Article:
“The gates are open in the morning for people to come, teachers mainly, because students aren’t allowed to park over there anyway — to come through, and then we lock the gates so that it’s just a one way — you know they go out, they can’t come back in,” he said.

Randall said the gates have helped stop the occasional senior from parking in the staff lot and entering through the senior doors, ensuring that faculty are not hindered from parking.

“Seniors would come and there’d be no spot for them to park so they’d come back here and park in the staff lot because they could come in through the senior hallway doors. Well, that {the fence} defeated that.”

When discussing the history of BV School Security during his tenure, Randall observed that Blue Valley has always been very well protected from threats. While many schools began playing catch-up after Columbine and Sandy Hook, Randall said BV was ahead of the game.

“We’re pretty much already safety oriented, and our measures are in place where hopefully something like Columbine or Sandy Hook couldn’t happen.” Randall said

BV stands out because students are willing to come forward about potential threats to the SRO’s to be dealt with before disaster occurs.

“Our students come and let us know,” he said. “That’s the good thing about Blue Valley High School, the kids are well aware of the potential that could happen and people come and talk to us all the time. They would come to us and let us know cause they don’t want to see the person that might be bringing the gun to school get hurt, and they definitely don’t want to see somebody else get hurt.”

Randall said previous school incidents were a known risk before hand.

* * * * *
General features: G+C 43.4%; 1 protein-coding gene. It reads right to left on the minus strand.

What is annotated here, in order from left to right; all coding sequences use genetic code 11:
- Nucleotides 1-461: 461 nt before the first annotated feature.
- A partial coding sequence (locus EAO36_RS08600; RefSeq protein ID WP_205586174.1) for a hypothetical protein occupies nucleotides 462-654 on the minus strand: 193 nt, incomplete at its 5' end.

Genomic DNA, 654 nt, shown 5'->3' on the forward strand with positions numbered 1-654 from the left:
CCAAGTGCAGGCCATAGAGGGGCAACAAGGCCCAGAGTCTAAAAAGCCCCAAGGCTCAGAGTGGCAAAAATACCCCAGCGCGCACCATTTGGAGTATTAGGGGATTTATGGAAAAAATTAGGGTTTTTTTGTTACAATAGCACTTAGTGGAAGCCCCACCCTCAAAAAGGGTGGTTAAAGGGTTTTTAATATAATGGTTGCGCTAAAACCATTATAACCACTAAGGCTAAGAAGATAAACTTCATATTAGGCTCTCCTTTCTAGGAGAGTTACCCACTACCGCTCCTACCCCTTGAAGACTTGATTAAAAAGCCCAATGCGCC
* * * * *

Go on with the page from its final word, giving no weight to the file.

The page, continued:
“What happened with Columbine and these other schools is that kids just didn’t pay attention to it,” Randall said. “So it’s my suggestion for the kids is, you know, don’t hesitate to come in and talk to us.”

Administrator Matt Ortman said he believes BVHS is safe compared to other schools.

“I definitely believe that our school is safer than most schools around the country,” he said.

Ortman credited the officers, administration and students for making the school feel secure.

“Part of it has to do with our officers and administration, but also our kids have done a good job of making good decisions and feeling connected at school,” he said.

Blue Valley, owing to its location in relatively safe Southeast Johnson County, has largely been able to avoid having to install extreme safety devices, such as metal detectors or buzz-in systems. Many students would undoubtedly be upset if such actions were taken.

Sophomore Ethan Toles said he would be worried if the school took the extreme measure such as installing metal detectors, or ordering random shakedowns of students.

“I would be extremely upset about it,” Toles said. “I would probably not come to school if my personal privacy is being thrown out the windows for ‘safety purposes’.”

Toles added that he believes the security cameras are adequate enough, and that he feels better about his property.

“I feel a little safer knowing that if I leave my backpack in the fixed forum or by the front windows that someone is watching it, even if I’m not,” he said.

However, Toles does not believe that the presence of School Resource Officers significantly adds to the general safety of the school.

“The fact that they’re standing there watching us all the time actually makes me nervous that something bad is bound to happen because of them being here,” Toles said.

Junior Kaine Sarno disagreed, and said the officers are beneficial.

“The officers do a good job of making the school safe and secure,” Sarno said.

Junior Sarah Olson agreed. “I feel safe because we have the two officers and security cameras.”

Subtle signs remain around BV of newer initiatives to prevent violence before it occurs. Anti-bullying posters and suicide prevention signs are visible in each hallway and corridor of the school.

Trained psychologists help identify potentially troubled students before they decide to act. Public Service Announcements, seminars, and countless dollars worth of advertising attempt to get the message to students to report problems before they become disasters. The school, and its student body, have been void of any in-school violence in it’s storied history.

BV, like every other schools, has changed in the school safety revolution, and is inspected often to ensure peace and stability. Time will only tell if the school will continue to pass.